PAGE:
It’s strange how it almost becomes a commentary on the way in which a coalescing story only really matters if the coalescence climaxes. Otherwise, the story is robbing itself of inherent drama. Wouldn’t it be more exciting to see Richard march into Saladin’s camp or something? But we can’t do that cuz it’s a historical. It’s maddening.

So the episode doesn’t really do much, and that’s the most disappointing thing. It lets Haroun have some sweet revenge on El Akir, but as a plot point that wasn’t introduced until late into the game, so much so that it’s incidental. And I know that El Akir has been the main nemesis for Barbara for the last three episodes, but the storyline was much, much more exciting when Barbara was fully in the Saladin camp. That, at least, was more interesting. Barbara in the Saladin camp, everyone else in the Richard camp.

But instead we get El Akir, the evil Saracen, not Saladin the noble one. It’s not as interesting or compelling. I mean, it is interesting because El Akir is more overtly bad guy (lookit the scar) and you can’t get a lot of drama mileage out of someone being kind and noble to everybody, but… I feel like that is a wasted opportunity on the part of all involved. Especially because it basically ends with Ian running in and grabbing Barbara and running out. Yeah, there’s good comeuppance for the evil brothel babe who sold out Barbara because she was greedy and El Akir totally deserved to get killed like that, but I can’t help but admit I’ve lost interest in it because it never was that compelling to me.

And so the story ends with the TARDIS crew back in the woods, with a crew of Knights between them and the ship, only this time the crew talks its way out of it, rather than fighting like they did when they got there.

Really, that’s the thing I’m taking away from this part. It’s almost like this is a story about how wars can often be fought through political talky talk and how they don’t have to resort to violence. Neither Saladin nor Richard draw their swords in this whole story, choosing instead to wage war through deals and trades and barters. And it’s interesting that that is the thing that is more interesting to me. Watching someone like El Akir get killed by Haroun feels strangely hollow and empty in the way revenge almost always does. Violence is unnecessary when words will do.

Final Thoughts?: So I want to say this is my favorite Hartnell story, but I'm not sure I can.

I have no doubt that I'm mostly unable to say that because the second and fourth parts of this story are missing from the archive, because episodes one and three are so strong while episodes two and four are so middling, if you ask me.

But the energy apparent in episodes one and three is unmistakeable. A lot of that is down to Whitaker's script and Camfield's direction. Those are the episodes that feel the most out and out Shakespearean while the other two feel more standard Doctor Who than anything. I mean, episode two is a moving-things-into-place episode while the fourth is just an attempt to wrap up all the extraneous plot threads and get everyone back to the TARDIS. Hell, when The Doctor is talking to Vicki about how they're stuck in the jungle and can't get back to TARDIS, the dialogue is good but nowhere near the Shakespearean levels it's at in the rest of the story.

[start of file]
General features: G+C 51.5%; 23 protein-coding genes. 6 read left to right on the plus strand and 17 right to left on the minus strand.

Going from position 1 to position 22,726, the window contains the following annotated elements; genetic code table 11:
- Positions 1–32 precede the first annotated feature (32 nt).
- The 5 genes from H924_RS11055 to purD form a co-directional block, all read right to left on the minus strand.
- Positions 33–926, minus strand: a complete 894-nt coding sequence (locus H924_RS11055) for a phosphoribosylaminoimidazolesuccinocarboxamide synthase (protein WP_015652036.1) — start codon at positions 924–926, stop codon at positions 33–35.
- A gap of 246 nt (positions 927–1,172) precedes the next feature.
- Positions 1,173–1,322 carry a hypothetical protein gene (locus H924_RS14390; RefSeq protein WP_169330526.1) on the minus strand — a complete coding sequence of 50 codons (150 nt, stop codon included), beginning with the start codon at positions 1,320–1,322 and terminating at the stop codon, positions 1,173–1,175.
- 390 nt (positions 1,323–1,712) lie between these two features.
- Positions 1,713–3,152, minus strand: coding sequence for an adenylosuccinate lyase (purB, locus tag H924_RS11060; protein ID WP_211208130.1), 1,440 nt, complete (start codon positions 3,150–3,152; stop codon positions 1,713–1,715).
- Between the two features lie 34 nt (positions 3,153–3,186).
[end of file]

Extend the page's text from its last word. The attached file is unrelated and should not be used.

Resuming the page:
I do rather like it though, and it's a great example of a story about the structures of power and how people go about getting it. At every turn, everyone in the story attempts to exert power over everyone else. Vicki is given agency by the fact that she's a woman. Barbara is tossed around because she is a woman. Joanna defies all the power machinations despite her womanity. There's even the power struggles between Richard and Saladin and the way that Saladin commands a room even when he's not in it. Haroun is a man with no power whose only options to exert power is to kill the man who took his livelihood away from him. Ian is trapped by a man in a desert who just wants to kill him. And it's interesting how all the characters bounce and play off each other with regards to this dynamic.

But isn't that what all the great Shakespeares were about? People with power grappling for as much as they could? And power comes in various forms: knowledge, strength... etc. Then again, that might be just drama and conflict and basic Story 101 stuff, but I am slightly with cold so I'll just go with my ideas of agency and power more than anything. But it holds, I think. And it's worth noting, especially when Doctor Who has such a problem with this later on. It's a truly compelling story despite the wonkiness you get in certain sequences (seriously, Ian is such a complete disconnect after episode one it's insane) and really does prove itself to be one of the standout stories in a season full of standout stories. It's one of the best historicals ever, and a great outing for all those involved.

So that is something at the very least.

Next Time!: 3rd Doctor! A quiet village! The Devil! A heat barrier! The Master! And Five Rounds Rapid! "The Daemons!" Coming Next Tuesday!


  1. Great review, I really enjoyed this one. I was wondering if you were going to talk more about the brothel-girl tho...? I think you said earlier in the piece that you were going to but didn't really follow up on that. But yeah, it's a super fun serial (what's left of it) and I also loved Joanna and Barbara here (but I always love Barbara). And the costumes and sets are gorgeous :)